Cocoa price analysis

Among the most traded food commodities in the world, cocoa is in a very good position. The daily trading volumes in this commodity are such that the cocoa market offers great liquidity and can be traded, whether through derivatives such as CFDs or by buying shares in companies involved in cocoa production. Here you will find all the essential information you need for an effective analysis of cocoa as well as some tips on the indicators you should use to do so.  

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Cocoa price analysis

Elements that can influence the price of this asset:

Analysis N°1

The demand, which essentially depends on the purchasing power of the consumers in the industrialised countries. However this data has relatively little impact on the price.

Analysis N°2

Production conditions: This can relate to particular meteorological conditions or geopolitical tensions concerning the cacao producing countries.

Analysis N°3

The prices of other agricultural commodities can also influence that of cacao which can be considered as one of the refuge investments in this sector. When the prices of other products in this sector fall investors can sell their positions to invest in cacao.

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76.4% of retail investor accounts lose money when trading CFDs with this provider.

General presentation of cacao:

Everyone has heard of cacao, the principal ingredient in chocolate, which is consumed throughout the world. But cacao is also used in the production of other alimentary products.

Cacao is mostly traded on the markets in the form of raw cacao beans and over 70% of the global cacao production is from western Africa, particularly the Ivory Coast which produces 43% and Ghana which produces 21%.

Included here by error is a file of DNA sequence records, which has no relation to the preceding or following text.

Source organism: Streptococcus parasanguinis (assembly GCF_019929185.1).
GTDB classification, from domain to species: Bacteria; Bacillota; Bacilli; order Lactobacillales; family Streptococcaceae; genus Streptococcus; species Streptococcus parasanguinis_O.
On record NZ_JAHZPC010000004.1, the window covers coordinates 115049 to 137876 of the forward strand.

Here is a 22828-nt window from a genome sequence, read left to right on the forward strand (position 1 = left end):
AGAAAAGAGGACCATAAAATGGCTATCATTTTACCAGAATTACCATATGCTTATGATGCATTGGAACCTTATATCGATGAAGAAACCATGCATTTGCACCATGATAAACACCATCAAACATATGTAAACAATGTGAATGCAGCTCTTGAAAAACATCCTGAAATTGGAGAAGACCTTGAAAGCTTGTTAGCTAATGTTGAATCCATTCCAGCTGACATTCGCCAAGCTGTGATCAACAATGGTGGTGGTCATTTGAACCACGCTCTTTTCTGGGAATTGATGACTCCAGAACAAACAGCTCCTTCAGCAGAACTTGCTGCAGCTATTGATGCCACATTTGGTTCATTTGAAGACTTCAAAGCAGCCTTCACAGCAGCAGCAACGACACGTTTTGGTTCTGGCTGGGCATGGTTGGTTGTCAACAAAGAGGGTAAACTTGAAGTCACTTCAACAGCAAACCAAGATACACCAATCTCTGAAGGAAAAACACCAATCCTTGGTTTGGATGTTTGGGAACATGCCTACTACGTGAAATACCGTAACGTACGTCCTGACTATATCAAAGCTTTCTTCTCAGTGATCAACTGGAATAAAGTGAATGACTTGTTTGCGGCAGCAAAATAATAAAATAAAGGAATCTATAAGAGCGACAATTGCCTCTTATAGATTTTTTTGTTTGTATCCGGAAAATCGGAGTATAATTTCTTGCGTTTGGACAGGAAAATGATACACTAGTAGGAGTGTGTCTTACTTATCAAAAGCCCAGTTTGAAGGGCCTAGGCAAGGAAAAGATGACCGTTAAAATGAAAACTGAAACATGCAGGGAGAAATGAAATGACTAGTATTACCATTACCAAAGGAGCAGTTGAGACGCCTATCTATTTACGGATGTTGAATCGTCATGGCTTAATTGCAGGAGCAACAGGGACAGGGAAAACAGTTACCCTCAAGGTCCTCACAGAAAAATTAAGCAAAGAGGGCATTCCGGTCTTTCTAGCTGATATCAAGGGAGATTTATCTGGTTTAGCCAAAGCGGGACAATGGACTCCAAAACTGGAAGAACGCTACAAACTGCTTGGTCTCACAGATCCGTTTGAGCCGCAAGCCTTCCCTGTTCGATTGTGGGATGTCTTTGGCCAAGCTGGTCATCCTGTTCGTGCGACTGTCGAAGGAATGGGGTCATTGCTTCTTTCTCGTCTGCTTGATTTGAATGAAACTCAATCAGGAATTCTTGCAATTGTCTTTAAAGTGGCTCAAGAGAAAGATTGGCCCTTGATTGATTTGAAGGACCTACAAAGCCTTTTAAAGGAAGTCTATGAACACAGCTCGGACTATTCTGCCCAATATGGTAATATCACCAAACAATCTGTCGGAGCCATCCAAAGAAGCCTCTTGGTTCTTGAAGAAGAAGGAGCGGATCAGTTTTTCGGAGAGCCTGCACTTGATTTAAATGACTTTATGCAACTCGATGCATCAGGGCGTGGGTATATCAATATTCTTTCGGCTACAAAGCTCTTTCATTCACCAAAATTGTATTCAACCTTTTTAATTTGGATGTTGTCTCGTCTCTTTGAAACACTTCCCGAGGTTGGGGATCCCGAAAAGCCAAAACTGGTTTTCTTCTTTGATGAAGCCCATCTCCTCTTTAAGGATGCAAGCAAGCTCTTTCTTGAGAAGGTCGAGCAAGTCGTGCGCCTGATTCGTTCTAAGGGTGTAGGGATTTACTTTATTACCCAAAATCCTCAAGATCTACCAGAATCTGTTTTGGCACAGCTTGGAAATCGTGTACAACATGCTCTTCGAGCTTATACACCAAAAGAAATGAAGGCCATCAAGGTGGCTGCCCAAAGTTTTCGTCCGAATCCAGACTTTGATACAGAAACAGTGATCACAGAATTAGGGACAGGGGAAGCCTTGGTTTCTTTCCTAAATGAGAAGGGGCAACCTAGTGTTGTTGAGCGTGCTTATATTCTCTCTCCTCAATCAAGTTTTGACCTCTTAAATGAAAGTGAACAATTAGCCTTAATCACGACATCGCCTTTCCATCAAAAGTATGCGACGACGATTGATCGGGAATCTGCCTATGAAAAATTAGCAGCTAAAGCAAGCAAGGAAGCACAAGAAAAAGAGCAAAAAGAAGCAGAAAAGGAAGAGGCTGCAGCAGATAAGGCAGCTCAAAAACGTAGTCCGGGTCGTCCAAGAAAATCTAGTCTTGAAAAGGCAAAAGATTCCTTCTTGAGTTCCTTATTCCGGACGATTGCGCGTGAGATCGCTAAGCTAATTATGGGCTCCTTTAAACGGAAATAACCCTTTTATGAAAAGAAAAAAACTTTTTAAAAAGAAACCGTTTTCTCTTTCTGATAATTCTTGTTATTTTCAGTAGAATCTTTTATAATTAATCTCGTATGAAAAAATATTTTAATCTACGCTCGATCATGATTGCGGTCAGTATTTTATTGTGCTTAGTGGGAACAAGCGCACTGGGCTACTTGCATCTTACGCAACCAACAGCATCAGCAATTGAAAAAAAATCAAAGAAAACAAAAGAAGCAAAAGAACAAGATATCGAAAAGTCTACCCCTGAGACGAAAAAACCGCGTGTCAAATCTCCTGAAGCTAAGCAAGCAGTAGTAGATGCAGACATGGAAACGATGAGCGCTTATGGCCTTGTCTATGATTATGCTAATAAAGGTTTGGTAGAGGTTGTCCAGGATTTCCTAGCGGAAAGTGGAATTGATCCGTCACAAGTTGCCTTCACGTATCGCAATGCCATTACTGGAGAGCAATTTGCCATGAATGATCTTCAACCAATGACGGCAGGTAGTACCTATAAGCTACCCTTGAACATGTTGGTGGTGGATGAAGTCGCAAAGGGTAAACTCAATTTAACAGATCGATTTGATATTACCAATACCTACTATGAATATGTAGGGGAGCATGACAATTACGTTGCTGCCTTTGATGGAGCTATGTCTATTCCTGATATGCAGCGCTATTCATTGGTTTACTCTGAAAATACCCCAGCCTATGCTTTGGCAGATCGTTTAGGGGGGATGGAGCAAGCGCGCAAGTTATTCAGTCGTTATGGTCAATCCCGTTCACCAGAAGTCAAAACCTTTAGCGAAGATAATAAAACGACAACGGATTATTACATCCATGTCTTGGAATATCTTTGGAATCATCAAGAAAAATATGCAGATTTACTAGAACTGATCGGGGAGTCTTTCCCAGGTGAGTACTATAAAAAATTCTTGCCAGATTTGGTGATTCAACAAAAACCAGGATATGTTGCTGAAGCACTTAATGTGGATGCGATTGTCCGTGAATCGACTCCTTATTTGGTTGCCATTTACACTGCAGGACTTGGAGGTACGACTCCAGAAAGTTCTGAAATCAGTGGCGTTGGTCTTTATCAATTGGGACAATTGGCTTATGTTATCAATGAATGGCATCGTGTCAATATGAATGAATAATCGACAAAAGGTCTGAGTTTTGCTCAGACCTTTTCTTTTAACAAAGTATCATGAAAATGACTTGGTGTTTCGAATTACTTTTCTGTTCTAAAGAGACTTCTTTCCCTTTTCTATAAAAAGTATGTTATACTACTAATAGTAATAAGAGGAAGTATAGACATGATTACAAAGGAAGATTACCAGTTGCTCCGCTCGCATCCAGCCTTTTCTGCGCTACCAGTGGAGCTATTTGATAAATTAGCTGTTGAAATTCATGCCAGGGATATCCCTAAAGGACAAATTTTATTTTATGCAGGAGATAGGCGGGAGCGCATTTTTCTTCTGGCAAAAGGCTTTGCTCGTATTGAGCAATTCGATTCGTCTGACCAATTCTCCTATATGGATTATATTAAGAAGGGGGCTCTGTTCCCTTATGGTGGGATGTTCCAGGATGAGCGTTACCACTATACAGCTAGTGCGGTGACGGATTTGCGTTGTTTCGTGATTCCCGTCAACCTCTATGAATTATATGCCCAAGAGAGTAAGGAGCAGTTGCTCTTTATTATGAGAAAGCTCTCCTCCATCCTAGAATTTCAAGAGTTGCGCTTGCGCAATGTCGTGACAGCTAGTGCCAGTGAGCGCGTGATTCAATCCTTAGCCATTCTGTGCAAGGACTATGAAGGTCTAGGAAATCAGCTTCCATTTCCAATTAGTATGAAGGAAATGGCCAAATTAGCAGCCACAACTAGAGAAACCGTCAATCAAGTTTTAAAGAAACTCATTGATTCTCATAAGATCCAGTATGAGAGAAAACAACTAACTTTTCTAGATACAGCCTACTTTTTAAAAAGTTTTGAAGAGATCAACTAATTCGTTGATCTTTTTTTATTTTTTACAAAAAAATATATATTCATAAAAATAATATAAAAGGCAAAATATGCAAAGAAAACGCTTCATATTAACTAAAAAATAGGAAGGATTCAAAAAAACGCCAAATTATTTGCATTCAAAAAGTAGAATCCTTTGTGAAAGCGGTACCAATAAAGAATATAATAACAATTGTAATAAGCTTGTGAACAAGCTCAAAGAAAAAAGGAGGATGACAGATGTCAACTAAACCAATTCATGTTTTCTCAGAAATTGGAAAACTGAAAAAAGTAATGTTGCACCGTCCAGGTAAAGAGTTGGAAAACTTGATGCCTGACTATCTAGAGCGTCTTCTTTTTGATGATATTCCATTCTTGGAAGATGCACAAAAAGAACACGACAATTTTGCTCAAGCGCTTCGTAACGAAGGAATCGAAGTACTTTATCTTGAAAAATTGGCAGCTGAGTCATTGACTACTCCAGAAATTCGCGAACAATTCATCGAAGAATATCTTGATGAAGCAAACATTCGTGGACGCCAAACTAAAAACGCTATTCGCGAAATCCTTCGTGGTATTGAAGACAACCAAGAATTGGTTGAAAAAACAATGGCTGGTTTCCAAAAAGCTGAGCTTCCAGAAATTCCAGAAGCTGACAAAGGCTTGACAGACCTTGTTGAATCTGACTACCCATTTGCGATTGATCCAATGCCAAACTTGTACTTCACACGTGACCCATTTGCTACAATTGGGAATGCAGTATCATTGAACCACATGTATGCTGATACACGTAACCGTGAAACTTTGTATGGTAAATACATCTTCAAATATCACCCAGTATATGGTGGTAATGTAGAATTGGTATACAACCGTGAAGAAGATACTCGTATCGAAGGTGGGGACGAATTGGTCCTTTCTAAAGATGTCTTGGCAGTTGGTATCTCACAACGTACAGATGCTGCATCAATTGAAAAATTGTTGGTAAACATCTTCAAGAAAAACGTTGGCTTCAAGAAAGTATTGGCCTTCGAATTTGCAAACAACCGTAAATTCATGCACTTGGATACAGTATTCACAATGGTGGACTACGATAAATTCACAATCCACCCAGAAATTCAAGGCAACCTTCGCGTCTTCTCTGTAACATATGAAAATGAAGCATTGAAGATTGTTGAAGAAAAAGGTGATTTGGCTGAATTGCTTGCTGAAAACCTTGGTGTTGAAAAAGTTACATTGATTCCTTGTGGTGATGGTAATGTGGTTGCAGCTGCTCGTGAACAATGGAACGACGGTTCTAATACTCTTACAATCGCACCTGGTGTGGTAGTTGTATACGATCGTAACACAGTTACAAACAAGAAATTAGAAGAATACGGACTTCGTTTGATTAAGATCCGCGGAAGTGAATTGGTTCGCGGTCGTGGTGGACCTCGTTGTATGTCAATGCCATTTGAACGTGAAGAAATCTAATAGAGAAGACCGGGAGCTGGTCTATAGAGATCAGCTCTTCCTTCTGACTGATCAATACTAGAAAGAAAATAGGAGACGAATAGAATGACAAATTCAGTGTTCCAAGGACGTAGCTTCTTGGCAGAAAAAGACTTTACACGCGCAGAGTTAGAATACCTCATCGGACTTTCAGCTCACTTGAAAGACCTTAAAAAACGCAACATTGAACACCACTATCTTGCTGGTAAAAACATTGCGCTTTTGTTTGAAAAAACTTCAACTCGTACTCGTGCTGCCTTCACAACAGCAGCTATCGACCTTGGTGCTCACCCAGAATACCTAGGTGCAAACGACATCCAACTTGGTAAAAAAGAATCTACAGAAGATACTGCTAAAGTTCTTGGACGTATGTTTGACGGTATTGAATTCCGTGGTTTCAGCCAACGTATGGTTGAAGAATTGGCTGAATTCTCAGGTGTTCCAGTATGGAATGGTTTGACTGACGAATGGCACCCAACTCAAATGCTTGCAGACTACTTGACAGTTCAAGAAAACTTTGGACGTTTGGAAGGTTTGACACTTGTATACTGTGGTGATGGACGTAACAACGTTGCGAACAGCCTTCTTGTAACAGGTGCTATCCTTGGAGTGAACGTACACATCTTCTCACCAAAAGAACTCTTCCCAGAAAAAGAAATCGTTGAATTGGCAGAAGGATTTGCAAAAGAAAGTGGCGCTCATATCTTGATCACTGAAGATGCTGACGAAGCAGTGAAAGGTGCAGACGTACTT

The remainder of the global cacao bean production is from South America, particularly Brazil, with some from Indonesia.

It is interesting to note that the cacao is generally exported from the producing countries in its raw form, as cacao beans, to the consumer countries. Once they arrive at their destination in the industrialised countries the beans are ground and processed.

The countries that consume the majority of the cacao are European, the North American countries of the United States and Canada are also major consumers as is Japan.  


Useful information about Cacao on the stock markets:

Cacao is grown and then sold in the form of beans on the international markets. Its production is mostly achieved in Western Africa which produces over 70% of the total global cacao. More specifically it is the Ivory Coast and Ghana that are the greatest current cacao producing countries. Most of the remaining production is from Brazil and Indonesia.

The cacao beans are exported and traded in their raw form. It is the importers who then grind and process the cacao beans. The countries and geographical areas that import the highest amount of cacao beans are actually Europe, North America and Japan.


The cocoa financial markets:

As with all stock market assets, cocoa is quoted on a market. Concerning the physical exchange and term contracts, it is the London Stock Exchange LIFFE (London International Financial Futures and Options Exchange) who is responsible for its regulation. This market itself belongs to the American and European stock market NYSE-Euronext.